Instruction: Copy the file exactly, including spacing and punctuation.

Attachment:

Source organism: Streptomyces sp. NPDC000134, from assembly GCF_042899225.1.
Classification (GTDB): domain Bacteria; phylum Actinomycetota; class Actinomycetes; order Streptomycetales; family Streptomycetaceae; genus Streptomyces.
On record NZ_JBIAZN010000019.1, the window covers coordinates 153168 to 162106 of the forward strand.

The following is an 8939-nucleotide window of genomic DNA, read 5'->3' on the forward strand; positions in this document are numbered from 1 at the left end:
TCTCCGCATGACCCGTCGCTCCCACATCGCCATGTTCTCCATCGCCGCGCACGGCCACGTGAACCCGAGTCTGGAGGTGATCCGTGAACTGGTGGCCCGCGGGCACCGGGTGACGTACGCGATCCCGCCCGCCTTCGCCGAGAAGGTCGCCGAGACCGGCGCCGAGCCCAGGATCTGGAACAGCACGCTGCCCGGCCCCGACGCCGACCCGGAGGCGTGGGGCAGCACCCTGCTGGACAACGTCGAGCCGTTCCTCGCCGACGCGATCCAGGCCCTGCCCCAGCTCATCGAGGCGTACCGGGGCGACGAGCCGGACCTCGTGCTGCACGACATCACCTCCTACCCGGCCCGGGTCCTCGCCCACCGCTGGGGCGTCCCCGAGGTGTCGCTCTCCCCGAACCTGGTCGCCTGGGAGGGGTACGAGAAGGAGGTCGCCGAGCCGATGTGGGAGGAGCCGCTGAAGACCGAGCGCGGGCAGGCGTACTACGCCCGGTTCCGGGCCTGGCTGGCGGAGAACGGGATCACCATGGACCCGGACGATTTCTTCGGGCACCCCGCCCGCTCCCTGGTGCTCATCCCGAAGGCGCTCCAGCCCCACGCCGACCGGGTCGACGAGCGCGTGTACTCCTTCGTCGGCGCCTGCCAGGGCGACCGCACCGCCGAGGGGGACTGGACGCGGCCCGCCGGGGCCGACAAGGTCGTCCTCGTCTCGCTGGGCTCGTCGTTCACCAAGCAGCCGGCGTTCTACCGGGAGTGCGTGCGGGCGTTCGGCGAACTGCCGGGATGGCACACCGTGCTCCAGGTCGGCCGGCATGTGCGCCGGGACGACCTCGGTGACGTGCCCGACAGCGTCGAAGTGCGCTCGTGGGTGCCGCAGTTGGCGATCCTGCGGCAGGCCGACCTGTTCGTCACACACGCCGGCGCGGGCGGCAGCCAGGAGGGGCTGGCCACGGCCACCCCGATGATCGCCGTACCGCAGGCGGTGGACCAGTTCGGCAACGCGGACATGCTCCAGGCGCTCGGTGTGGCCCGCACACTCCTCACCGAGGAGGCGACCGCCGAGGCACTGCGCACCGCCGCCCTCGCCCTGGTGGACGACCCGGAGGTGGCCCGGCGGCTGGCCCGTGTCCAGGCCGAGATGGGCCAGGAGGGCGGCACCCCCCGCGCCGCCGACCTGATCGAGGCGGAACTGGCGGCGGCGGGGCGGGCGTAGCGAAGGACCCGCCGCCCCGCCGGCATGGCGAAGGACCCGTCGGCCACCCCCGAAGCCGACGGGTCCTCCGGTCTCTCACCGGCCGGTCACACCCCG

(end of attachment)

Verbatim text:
Source organism: Streptomyces sp. NPDC000134, from assembly GCF_042899225.1.
Classification (GTDB): domain Bacteria; phylum Actinomycetota; class Actinomycetes; order Streptomycetales; family Streptomycetaceae; genus Streptomyces.
On record NZ_JBIAZN010000019.1, the window covers coordinates 153168 to 162106 of the forward strand.

The following is an 8939-nucleotide window of genomic DNA, read 5'->3' on the forward strand; positions in this document are numbered from 1 at the left end:
TCTCCGCATGACCCGTCGCTCCCACATCGCCATGTTCTCCATCGCCGCGCACGGCCACGTGAACCCGAGTCTGGAGGTGATCCGTGAACTGGTGGCCCGCGGGCACCGGGTGACGTACGCGATCCCGCCCGCCTTCGCCGAGAAGGTCGCCGAGACCGGCGCCGAGCCCAGGATCTGGAACAGCACGCTGCCCGGCCCCGACGCCGACCCGGAGGCGTGGGGCAGCACCCTGCTGGACAACGTCGAGCCGTTCCTCGCCGACGCGATCCAGGCCCTGCCCCAGCTCATCGAGGCGTACCGGGGCGACGAGCCGGACCTCGTGCTGCACGACATCACCTCCTACCCGGCCCGGGTCCTCGCCCACCGCTGGGGCGTCCCCGAGGTGTCGCTCTCCCCGAACCTGGTCGCCTGGGAGGGGTACGAGAAGGAGGTCGCCGAGCCGATGTGGGAGGAGCCGCTGAAGACCGAGCGCGGGCAGGCGTACTACGCCCGGTTCCGGGCCTGGCTGGCGGAGAACGGGATCACCATGGACCCGGACGATTTCTTCGGGCACCCCGCCCGCTCCCTGGTGCTCATCCCGAAGGCGCTCCAGCCCCACGCCGACCGGGTCGACGAGCGCGTGTACTCCTTCGTCGGCGCCTGCCAGGGCGACCGCACCGCCGAGGGGGACTGGACGCGGCCCGCCGGGGCCGACAAGGTCGTCCTCGTCTCGCTGGGCTCGTCGTTCACCAAGCAGCCGGCGTTCTACCGGGAGTGCGTGCGGGCGTTCGGCGAACTGCCGGGATGGCACACCGTGCTCCAGGTCGGCCGGCATGTGCGCCGGGACGACCTCGGTGACGTGCCCGACAGCGTCGAAGTGCGCTCGTGGGTGCCGCAGTTGGCGATCCTGCGGCAGGCCGACCTGTTCGTCACACACGCCGGCGCGGGCGGCAGCCAGGAGGGGCTGGCCACGGCCACCCCGATGATCGCCGTACCGCAGGCGGTGGACCAGTTCGGCAACGCGGACATGCTCCAGGCGCTCGGTGTGGCCCGCACACTCCTCACCGAGGAGGCGACCGCCGAGGCACTGCGCACCGCCGCCCTCGCCCTGGTGGACGACCCGGAGGTGGCCCGGCGGCTGGCCCGTGTCCAGGCCGAGATGGGCCAGGAGGGCGGCACCCCCCGCGCCGCCGACCTGATCGAGGCGGAACTGGCGGCGGCGGGGCGGGCGTAGCGAAGGACCCGCCGCCCCGCCGGCATGGCGAAGGACCCGTCGGCCACCCCCGAAGCCGACGGGTCCTCCGGTCTCTCACCGGCCGGTCACACCCCG